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Proceedings of the Symposium on Global and Environmental Monitoring

Wolf-Fritz Riekert (Siemens, Munich and FAW, Ulm, West Germany)
Thomas Ruwwe, Günter Hess (FAW, Ulm, West Germany)
The global objective of the RESEDA (REmote SEnsor Data Analysis) project, being conducted at the FAW Research
Institute for Applied Knowledge Processing in Ulm (West Germany), is to make remote sensing technology available
to a larger group of users in environmental management.* For this purpose, a knowledge-based advisory system is being
developed, called the RESEDA Assistant. Processing models represented in a knowledge base are available to the
RESEDA Assistant, which is thus able to facilitate the use of software tools for image processing or handling of spatial
KEY WORDS: remote sensor data analysis, advisory system, knowledge-based, processing model
Remote sensing produces a large amount of data that is
relevant to the state of the environment. Analyzing this
data requires both a great deal of computational power
and a high degree of knowledge. Although the first
requirement may be met by using conventional hardware
and software, the second is very demanding on the
experts working in this field. Because the number of
qualified experts is small, there is a need for automated
techniques that make remote sensing technology availa
ble to a wider community of users.
The goal of remote sensing in environmental protection is
always to derive a certain piece of geographic informa
tion. Moreover, the remote sensing data to be analyzed
may itself be considered as a kind of geographic informa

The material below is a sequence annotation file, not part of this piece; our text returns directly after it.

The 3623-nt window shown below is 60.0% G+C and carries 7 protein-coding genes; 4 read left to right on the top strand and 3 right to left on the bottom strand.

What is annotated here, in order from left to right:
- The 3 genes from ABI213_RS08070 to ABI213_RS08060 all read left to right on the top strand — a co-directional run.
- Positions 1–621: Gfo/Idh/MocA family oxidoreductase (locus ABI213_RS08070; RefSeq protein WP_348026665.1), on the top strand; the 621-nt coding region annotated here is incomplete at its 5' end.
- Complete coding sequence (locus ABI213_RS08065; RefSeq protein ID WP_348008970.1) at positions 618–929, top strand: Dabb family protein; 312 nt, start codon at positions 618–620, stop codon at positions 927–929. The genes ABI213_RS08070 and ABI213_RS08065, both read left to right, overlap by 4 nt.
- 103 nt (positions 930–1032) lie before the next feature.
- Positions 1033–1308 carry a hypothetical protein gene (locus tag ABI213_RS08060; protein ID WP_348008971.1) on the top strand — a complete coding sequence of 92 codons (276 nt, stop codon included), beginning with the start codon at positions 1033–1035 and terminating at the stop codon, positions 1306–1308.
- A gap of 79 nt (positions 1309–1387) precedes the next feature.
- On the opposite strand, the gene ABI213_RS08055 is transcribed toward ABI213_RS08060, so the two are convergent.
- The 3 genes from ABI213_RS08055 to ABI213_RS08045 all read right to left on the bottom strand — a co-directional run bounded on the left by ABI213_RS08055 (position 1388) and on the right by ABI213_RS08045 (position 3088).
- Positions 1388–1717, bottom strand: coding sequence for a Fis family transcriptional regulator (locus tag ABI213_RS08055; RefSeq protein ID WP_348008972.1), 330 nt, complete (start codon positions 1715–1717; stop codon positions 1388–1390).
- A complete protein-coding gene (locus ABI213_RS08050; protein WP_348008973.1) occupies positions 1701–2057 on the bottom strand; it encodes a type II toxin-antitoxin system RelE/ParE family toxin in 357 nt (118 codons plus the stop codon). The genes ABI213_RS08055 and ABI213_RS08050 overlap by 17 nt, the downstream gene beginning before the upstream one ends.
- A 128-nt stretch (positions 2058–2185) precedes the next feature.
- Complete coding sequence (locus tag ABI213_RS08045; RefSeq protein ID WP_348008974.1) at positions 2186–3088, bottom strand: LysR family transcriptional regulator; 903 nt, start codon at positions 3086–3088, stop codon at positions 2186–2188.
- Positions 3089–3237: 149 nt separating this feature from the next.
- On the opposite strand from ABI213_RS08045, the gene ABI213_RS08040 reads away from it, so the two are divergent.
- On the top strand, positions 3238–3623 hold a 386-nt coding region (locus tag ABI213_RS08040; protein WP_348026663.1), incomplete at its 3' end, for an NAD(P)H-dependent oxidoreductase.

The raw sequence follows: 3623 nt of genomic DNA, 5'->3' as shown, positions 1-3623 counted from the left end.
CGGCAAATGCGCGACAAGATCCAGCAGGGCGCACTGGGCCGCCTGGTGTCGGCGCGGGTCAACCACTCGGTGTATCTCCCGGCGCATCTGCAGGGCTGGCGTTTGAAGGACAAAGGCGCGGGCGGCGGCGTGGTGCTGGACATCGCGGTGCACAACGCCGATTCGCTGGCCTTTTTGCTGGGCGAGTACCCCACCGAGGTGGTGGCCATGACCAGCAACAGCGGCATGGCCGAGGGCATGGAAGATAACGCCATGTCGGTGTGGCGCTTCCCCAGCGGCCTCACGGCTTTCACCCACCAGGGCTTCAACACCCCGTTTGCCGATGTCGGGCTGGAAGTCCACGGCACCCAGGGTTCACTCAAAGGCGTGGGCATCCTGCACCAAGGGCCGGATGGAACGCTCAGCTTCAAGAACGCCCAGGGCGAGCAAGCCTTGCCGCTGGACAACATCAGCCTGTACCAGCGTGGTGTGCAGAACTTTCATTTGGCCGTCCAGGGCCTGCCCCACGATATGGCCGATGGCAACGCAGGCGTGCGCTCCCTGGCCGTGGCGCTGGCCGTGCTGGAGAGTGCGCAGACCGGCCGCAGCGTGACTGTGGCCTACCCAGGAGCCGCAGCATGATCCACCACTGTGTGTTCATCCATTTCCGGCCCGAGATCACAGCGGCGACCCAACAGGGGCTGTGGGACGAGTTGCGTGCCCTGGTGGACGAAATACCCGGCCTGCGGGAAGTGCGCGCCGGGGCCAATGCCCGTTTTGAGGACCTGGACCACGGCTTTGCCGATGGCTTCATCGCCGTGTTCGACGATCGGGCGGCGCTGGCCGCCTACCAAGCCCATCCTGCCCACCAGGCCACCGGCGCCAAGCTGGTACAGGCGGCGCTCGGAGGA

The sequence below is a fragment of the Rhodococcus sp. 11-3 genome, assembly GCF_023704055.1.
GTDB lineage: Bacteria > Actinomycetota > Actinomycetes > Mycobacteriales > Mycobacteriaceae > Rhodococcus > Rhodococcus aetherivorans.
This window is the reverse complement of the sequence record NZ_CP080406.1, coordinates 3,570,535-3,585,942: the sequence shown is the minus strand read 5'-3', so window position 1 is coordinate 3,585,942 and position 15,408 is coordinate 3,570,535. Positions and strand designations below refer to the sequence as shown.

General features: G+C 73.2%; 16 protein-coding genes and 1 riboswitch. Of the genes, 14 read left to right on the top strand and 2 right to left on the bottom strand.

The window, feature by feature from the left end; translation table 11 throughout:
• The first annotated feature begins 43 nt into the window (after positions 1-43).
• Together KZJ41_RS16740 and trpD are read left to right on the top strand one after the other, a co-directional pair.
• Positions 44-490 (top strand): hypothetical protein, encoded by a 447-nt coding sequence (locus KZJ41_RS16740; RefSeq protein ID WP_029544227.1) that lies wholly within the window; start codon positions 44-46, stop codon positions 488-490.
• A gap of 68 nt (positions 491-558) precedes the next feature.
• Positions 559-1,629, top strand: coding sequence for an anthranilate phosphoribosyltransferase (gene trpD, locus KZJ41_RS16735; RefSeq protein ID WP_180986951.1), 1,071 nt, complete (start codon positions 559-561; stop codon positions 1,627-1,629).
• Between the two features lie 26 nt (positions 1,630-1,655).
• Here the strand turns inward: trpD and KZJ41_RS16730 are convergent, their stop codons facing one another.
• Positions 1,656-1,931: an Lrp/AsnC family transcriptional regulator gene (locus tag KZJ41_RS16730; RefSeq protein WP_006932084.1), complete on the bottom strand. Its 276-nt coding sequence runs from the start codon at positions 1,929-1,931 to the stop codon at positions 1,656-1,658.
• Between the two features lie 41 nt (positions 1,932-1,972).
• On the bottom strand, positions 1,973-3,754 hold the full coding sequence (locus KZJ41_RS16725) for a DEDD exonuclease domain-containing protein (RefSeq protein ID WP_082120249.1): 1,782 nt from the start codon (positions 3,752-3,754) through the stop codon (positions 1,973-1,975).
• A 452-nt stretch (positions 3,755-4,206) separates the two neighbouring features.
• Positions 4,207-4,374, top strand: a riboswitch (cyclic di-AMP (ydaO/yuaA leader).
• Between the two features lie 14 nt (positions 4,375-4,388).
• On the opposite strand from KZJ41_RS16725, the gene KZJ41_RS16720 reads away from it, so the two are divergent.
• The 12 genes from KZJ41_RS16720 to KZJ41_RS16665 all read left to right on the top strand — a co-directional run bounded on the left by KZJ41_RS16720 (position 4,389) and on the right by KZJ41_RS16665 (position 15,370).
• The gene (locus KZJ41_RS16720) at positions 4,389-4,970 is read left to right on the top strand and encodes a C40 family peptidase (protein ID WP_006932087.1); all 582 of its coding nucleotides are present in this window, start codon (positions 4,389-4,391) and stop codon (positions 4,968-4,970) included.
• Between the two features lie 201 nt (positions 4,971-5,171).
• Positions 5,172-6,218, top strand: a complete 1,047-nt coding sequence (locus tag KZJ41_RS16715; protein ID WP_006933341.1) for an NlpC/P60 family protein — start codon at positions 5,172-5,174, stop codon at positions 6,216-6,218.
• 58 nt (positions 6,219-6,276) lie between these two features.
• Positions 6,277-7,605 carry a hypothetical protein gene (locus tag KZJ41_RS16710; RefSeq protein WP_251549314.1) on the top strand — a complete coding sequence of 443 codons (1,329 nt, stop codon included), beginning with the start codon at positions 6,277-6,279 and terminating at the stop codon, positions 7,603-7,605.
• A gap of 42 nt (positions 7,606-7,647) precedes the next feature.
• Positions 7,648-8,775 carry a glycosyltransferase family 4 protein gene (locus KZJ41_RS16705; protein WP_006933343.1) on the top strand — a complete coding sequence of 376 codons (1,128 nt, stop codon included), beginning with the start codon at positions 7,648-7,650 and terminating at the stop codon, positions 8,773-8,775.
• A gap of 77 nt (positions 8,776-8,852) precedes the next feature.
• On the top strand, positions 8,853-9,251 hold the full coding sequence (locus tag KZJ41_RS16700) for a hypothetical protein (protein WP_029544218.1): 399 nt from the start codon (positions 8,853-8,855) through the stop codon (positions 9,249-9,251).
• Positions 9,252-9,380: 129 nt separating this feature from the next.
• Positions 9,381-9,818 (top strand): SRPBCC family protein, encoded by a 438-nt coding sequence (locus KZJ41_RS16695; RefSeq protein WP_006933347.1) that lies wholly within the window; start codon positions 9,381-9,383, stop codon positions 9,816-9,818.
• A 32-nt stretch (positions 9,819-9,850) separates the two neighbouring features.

tion. That is, the task of processing remote sensing data is
a typical task of transforming and analyzing geographic
information. Remote sensing data as well as ancillary
spatial and factual data describing geographic entities are
input into the analysis process. The output of the analysis
consists of environmental data related to the geographic
entities to be analyzed. The analysis is controlled by the
expert’s knowledge about concepts and methods of remo
te sensing, image processing, and the geo-sciences. In
RESEDA, we are trying to represent these concepts and
methods in the knowledge base of an expert system
(figure 1) (Riekert, 1990).
Human experts in remote sensing are able to find a
computational pathway from the source data to the target
data. They know how to apply an appropriate sequence of
image processing methods and manipulations of spatial
data. This ability is based on two kinds of structural
Knowledge about remote sensing targets and their
features, which are to be analyzed and computed in
the course of the analysis.
Knowledge about dependencies between these fea
tures, implicating algorithms suited to compute cer
tain features from one another.
In RESEDA, an object-oriented formalism is used to
describe this structural knowledge:
- The various remote sensing targets and their features
are represented by abstract target classes and target
attributes. The concrete manifestations of these two
concepts appear in the form of geographic data-,
these are called classifications and attributions.
The dependencies between features and the algo
rithms to compute them are represented in an object-
oriented form by abstract processing models and
concrete computations of geographic data.
In addition to the object-oriented representation techni
que, rules are used to describe the conditions under which
a processing model is adequate to compute certain geo
graphic data and what the constraints are between the
input and the output data of such a computation.
* The RESEDA project is supported by the Federal State of Baden-
Württemberg and by Siemens, Munich